The first night of Brett Veach’s first NFL Draft as a general manager was a unique experience for him.
Not only was it his first time in the captain's chair for a draft, but it was also the first time he can remember being associated with a team that did not have a first-round pick.
For a man with supreme faith in his scouting ability — and the proven guts to back it up by trading for what he wants — the four-hour experience on Thursday for the first round, when his Chiefs made no selections, was a master class in patience, even though he did cop to talking to a few teams at the bottom of the first round.
“I was (tempted),” Veach said. “We make calls. But if you were to ask me, what were the odds of getting into round one, I would have said they were very low. But that doesn’t mean I wasn’t going to try.
“We certainly had dialogue from 27 to 32. But it had to make sense for us, both now and in the future. It never got close.”
Like most years, Veach said, there were a handful of curveballs this year in the first round. This is a good thing if you don’t have a first-round pick, because the more curveballs — i.e. players selected higher than you think they will be — that are thrown, the more good players will be left for you when you pick.
“I was hoping for a few more of them,” said Veach, whose Chiefs own a second- (No. 54 overall) and two third-round picks (nos. 78 and 86 overall).
“There were some, but not as many as we would have liked.”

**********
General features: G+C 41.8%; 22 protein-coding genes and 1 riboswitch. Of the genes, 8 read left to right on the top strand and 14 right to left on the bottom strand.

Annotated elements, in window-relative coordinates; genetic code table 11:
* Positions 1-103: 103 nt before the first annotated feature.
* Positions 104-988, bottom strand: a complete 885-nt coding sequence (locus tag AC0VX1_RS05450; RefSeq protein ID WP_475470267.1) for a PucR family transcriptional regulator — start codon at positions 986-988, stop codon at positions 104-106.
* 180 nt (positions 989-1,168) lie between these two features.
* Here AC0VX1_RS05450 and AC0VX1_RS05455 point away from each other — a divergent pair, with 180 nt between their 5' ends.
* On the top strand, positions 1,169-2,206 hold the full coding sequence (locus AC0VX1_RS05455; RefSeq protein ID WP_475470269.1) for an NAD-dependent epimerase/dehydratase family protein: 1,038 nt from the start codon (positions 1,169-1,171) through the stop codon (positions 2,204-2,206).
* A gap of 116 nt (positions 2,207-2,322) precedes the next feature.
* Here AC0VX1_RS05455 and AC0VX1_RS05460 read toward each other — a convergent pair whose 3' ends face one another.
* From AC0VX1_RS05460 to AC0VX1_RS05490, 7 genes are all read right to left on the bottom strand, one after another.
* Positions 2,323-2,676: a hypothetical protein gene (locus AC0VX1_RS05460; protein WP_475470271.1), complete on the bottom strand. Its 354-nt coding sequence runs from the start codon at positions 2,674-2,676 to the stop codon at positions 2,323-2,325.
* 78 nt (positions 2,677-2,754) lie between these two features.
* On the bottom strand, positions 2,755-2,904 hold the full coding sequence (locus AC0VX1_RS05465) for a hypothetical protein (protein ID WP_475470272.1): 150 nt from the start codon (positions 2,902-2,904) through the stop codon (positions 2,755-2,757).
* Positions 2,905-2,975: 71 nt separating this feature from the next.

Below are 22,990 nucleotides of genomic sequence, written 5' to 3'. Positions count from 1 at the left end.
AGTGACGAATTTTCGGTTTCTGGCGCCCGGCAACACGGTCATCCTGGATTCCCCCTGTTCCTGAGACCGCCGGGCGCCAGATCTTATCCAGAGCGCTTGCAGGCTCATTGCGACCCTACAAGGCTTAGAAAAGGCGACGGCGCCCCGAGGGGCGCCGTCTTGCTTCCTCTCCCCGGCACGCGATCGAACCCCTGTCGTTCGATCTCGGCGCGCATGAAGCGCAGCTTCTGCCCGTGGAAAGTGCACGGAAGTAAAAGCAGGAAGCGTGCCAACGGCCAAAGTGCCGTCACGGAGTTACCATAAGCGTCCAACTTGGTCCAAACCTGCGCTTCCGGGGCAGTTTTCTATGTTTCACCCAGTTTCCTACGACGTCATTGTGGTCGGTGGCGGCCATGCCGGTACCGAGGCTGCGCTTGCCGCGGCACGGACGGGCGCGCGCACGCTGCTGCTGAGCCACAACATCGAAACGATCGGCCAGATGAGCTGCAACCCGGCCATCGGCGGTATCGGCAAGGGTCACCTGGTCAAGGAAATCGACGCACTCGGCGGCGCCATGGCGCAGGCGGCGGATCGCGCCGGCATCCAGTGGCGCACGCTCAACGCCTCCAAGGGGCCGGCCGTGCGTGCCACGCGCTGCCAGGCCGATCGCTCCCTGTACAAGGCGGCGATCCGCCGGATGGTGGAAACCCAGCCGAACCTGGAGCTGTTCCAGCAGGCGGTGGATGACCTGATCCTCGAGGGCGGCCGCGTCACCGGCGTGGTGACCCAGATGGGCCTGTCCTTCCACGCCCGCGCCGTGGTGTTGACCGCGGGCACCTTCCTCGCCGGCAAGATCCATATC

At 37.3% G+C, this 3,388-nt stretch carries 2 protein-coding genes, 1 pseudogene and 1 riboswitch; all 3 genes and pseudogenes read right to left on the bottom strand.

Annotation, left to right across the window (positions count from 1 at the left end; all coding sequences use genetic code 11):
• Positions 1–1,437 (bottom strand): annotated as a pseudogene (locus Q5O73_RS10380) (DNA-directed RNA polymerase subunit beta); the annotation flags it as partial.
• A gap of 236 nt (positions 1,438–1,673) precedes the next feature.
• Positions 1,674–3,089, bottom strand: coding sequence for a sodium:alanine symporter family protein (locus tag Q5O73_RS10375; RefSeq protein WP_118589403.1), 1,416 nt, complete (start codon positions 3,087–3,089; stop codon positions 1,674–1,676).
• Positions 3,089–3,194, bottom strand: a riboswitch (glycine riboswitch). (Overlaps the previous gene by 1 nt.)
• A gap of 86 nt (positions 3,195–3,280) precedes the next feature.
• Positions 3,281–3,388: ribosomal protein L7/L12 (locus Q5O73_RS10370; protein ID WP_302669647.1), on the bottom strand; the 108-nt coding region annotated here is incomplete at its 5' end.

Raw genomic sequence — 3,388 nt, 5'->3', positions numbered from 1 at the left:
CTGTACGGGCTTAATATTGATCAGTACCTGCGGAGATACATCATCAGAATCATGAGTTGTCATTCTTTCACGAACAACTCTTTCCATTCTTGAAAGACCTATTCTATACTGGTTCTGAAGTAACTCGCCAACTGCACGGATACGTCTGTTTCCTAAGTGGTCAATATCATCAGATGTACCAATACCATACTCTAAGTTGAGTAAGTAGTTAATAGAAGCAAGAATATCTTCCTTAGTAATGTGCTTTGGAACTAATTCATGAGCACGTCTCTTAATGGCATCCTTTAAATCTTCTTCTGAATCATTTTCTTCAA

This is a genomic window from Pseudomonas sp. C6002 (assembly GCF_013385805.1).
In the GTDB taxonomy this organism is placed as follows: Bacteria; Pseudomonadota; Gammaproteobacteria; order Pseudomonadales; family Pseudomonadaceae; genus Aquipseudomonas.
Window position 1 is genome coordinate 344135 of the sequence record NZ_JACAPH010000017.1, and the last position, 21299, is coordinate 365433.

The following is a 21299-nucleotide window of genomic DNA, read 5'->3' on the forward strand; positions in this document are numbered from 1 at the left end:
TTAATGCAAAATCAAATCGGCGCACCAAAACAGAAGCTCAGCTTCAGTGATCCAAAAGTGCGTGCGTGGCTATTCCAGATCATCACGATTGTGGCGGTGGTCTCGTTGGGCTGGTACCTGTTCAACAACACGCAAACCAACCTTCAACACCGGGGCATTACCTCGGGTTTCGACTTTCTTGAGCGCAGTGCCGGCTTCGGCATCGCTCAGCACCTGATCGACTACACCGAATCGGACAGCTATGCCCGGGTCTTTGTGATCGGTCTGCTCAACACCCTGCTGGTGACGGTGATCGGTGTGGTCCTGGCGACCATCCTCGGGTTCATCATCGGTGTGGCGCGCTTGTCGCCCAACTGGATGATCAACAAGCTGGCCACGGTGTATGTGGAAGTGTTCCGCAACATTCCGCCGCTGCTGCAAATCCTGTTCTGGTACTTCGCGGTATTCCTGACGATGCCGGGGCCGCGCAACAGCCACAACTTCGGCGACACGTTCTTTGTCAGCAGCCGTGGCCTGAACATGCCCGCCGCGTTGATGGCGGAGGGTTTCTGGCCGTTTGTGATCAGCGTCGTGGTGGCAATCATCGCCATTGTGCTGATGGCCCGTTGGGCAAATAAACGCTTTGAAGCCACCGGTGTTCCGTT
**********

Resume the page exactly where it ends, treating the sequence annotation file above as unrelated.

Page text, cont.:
Fortunately for the Chiefs, however, there appears to be plenty of depth in at least a handful of positions where they undeniably need help.
“We feel pretty good about where the board is,” Veach said. “I think we’re positioned to capitalize on however it does play out.”
At cornerback, Iowa’s Josh Jackson, Louisiana State’s Mike Hughes, Colorado’s Isaiah Oliver and Auburn’s Carlton Davis are essentially consensus top-60 picks who remain on the board, while edge rush also offers a bevy of high-upside choices, where upwards of 10 players have consistently been included in many pundits’ top-100 lists.
Defensive line is not as deep, another major need, though a handful of intriguing options — headlined by Stanford strongman Harrison Phillips and raw-but-gifted Fort Hays State project Nathan Shepherd — remain.
The same can be said for safety, where Stanford’s Justin Reid headlines a group of five or six players who could have their names called Friday.
Of course, the Chiefs also won’t be shy about selecting an offensive player, if forced to. Some intriguing tight ends remain on the board, as well as a handful of strong, powerful offensive linemen.
With the second-round set to start at 6 p.m. Friday — giving teams at the top and middle of the round all day to shop their picks — it should make for a frantic, but fun, day of calls and strategic huddling for the Chiefs and Veach, who almost certainly won’t be shy about moving up some in the second after being forced to sit out of the fray on Thursday.
“It was a lot of waiting,” Veach said, “but we’re certainly excited for tomorrow.”